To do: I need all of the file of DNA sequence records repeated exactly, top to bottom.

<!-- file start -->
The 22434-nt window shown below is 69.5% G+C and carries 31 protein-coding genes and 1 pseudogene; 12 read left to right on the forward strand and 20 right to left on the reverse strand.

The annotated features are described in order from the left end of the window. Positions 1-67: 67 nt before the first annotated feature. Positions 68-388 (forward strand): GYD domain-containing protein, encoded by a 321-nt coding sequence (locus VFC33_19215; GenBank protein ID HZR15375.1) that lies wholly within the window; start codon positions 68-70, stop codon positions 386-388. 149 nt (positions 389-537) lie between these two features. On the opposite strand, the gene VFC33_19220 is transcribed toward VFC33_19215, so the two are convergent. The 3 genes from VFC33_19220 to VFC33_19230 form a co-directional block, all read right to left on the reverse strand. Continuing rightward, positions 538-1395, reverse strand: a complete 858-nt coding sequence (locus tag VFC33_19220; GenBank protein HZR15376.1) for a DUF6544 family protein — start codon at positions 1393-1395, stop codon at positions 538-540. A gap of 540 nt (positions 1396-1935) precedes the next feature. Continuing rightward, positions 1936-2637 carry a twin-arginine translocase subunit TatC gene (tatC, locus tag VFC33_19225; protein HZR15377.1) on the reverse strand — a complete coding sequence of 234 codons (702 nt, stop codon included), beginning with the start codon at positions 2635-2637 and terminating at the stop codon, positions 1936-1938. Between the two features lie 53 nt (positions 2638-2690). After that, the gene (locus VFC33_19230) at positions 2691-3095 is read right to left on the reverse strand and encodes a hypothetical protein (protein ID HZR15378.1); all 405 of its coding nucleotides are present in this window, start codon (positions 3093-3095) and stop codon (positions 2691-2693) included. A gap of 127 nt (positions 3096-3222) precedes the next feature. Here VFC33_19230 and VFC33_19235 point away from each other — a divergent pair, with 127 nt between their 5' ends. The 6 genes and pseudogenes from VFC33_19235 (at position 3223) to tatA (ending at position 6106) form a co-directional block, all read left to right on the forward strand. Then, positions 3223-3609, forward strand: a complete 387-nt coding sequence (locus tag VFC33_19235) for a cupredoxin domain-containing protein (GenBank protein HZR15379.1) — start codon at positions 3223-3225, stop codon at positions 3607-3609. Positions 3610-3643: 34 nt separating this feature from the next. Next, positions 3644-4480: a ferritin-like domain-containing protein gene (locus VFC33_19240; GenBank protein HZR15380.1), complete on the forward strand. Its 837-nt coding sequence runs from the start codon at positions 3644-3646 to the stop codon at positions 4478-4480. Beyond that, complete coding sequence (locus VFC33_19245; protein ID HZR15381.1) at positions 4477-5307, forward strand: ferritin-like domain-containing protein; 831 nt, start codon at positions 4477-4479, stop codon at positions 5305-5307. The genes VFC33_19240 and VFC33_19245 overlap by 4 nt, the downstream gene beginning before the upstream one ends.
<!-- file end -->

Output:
The 22434-nt window shown below is 69.5% G+C and carries 31 protein-coding genes and 1 pseudogene; 12 read left to right on the forward strand and 20 right to left on the reverse strand.

The annotated features are described in order from the left end of the window. Positions 1-67: 67 nt before the first annotated feature. Positions 68-388 (forward strand): GYD domain-containing protein, encoded by a 321-nt coding sequence (locus VFC33_19215; GenBank protein ID HZR15375.1) that lies wholly within the window; start codon positions 68-70, stop codon positions 386-388. 149 nt (positions 389-537) lie between these two features. On the opposite strand, the gene VFC33_19220 is transcribed toward VFC33_19215, so the two are convergent. The 3 genes from VFC33_19220 to VFC33_19230 form a co-directional block, all read right to left on the reverse strand. Continuing rightward, positions 538-1395, reverse strand: a complete 858-nt coding sequence (locus tag VFC33_19220; GenBank protein HZR15376.1) for a DUF6544 family protein — start codon at positions 1393-1395, stop codon at positions 538-540. A gap of 540 nt (positions 1396-1935) precedes the next feature. Continuing rightward, positions 1936-2637 carry a twin-arginine translocase subunit TatC gene (tatC, locus tag VFC33_19225; protein HZR15377.1) on the reverse strand — a complete coding sequence of 234 codons (702 nt, stop codon included), beginning with the start codon at positions 2635-2637 and terminating at the stop codon, positions 1936-1938. Between the two features lie 53 nt (positions 2638-2690). After that, the gene (locus VFC33_19230) at positions 2691-3095 is read right to left on the reverse strand and encodes a hypothetical protein (protein ID HZR15378.1); all 405 of its coding nucleotides are present in this window, start codon (positions 3093-3095) and stop codon (positions 2691-2693) included. A gap of 127 nt (positions 3096-3222) precedes the next feature. Here VFC33_19230 and VFC33_19235 point away from each other — a divergent pair, with 127 nt between their 5' ends. The 6 genes and pseudogenes from VFC33_19235 (at position 3223) to tatA (ending at position 6106) form a co-directional block, all read left to right on the forward strand. Then, positions 3223-3609, forward strand: a complete 387-nt coding sequence (locus tag VFC33_19235) for a cupredoxin domain-containing protein (GenBank protein HZR15379.1) — start codon at positions 3223-3225, stop codon at positions 3607-3609. Positions 3610-3643: 34 nt separating this feature from the next. Next, positions 3644-4480: a ferritin-like domain-containing protein gene (locus VFC33_19240; GenBank protein HZR15380.1), complete on the forward strand. Its 837-nt coding sequence runs from the start codon at positions 3644-3646 to the stop codon at positions 4478-4480. Beyond that, complete coding sequence (locus VFC33_19245; protein ID HZR15381.1) at positions 4477-5307, forward strand: ferritin-like domain-containing protein; 831 nt, start codon at positions 4477-4479, stop codon at positions 5305-5307. The genes VFC33_19240 and VFC33_19245 overlap by 4 nt, the downstream gene beginning before the upstream one ends.